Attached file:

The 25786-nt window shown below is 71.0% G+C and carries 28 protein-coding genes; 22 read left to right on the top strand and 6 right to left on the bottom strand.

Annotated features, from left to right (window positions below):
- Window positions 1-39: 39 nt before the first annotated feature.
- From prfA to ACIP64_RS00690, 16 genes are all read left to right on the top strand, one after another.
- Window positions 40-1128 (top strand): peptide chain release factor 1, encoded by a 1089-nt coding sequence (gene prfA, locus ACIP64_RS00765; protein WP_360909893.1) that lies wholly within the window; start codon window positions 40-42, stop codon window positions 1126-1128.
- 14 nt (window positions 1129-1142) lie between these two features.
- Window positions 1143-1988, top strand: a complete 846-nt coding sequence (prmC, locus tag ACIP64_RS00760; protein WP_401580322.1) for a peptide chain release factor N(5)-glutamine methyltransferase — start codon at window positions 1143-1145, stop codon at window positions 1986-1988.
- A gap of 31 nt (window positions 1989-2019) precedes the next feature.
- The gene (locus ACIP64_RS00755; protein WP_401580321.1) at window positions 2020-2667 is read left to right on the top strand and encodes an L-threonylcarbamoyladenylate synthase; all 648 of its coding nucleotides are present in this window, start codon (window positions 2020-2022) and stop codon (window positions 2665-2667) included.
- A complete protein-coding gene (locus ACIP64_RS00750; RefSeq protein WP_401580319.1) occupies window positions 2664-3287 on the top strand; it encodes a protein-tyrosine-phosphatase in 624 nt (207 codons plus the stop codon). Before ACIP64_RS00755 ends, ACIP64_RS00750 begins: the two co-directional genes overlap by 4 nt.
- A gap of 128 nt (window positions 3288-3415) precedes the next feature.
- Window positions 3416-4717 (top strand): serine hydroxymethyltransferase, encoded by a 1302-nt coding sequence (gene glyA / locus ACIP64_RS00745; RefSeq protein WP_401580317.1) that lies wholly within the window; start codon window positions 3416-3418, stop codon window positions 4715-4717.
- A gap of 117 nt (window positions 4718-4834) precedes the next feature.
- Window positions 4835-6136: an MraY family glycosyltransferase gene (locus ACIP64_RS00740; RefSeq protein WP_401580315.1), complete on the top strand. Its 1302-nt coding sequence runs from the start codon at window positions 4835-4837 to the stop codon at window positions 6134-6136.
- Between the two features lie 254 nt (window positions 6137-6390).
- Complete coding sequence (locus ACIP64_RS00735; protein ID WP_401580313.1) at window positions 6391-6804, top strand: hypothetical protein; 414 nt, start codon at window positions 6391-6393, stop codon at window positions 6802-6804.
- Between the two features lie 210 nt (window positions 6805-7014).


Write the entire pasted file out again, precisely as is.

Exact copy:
The 25786-nt window shown below is 71.0% G+C and carries 28 protein-coding genes; 22 read left to right on the top strand and 6 right to left on the bottom strand.

Annotated features, from left to right (window positions below):
- Window positions 1-39: 39 nt before the first annotated feature.
- From prfA to ACIP64_RS00690, 16 genes are all read left to right on the top strand, one after another.
- Window positions 40-1128 (top strand): peptide chain release factor 1, encoded by a 1089-nt coding sequence (gene prfA, locus ACIP64_RS00765; protein WP_360909893.1) that lies wholly within the window; start codon window positions 40-42, stop codon window positions 1126-1128.
- 14 nt (window positions 1129-1142) lie between these two features.
- Window positions 1143-1988, top strand: a complete 846-nt coding sequence (prmC, locus tag ACIP64_RS00760; protein WP_401580322.1) for a peptide chain release factor N(5)-glutamine methyltransferase — start codon at window positions 1143-1145, stop codon at window positions 1986-1988.
- A gap of 31 nt (window positions 1989-2019) precedes the next feature.
- The gene (locus ACIP64_RS00755; protein WP_401580321.1) at window positions 2020-2667 is read left to right on the top strand and encodes an L-threonylcarbamoyladenylate synthase; all 648 of its coding nucleotides are present in this window, start codon (window positions 2020-2022) and stop codon (window positions 2665-2667) included.
- A complete protein-coding gene (locus ACIP64_RS00750; RefSeq protein WP_401580319.1) occupies window positions 2664-3287 on the top strand; it encodes a protein-tyrosine-phosphatase in 624 nt (207 codons plus the stop codon). Before ACIP64_RS00755 ends, ACIP64_RS00750 begins: the two co-directional genes overlap by 4 nt.
- A gap of 128 nt (window positions 3288-3415) precedes the next feature.
- Window positions 3416-4717 (top strand): serine hydroxymethyltransferase, encoded by a 1302-nt coding sequence (gene glyA / locus ACIP64_RS00745; RefSeq protein WP_401580317.1) that lies wholly within the window; start codon window positions 3416-3418, stop codon window positions 4715-4717.
- A gap of 117 nt (window positions 4718-4834) precedes the next feature.
- Window positions 4835-6136: an MraY family glycosyltransferase gene (locus ACIP64_RS00740; RefSeq protein WP_401580315.1), complete on the top strand. Its 1302-nt coding sequence runs from the start codon at window positions 4835-4837 to the stop codon at window positions 6134-6136.
- Between the two features lie 254 nt (window positions 6137-6390).
- Complete coding sequence (locus ACIP64_RS00735; protein ID WP_401580313.1) at window positions 6391-6804, top strand: hypothetical protein; 414 nt, start codon at window positions 6391-6393, stop codon at window positions 6802-6804.
- Between the two features lie 210 nt (window positions 6805-7014).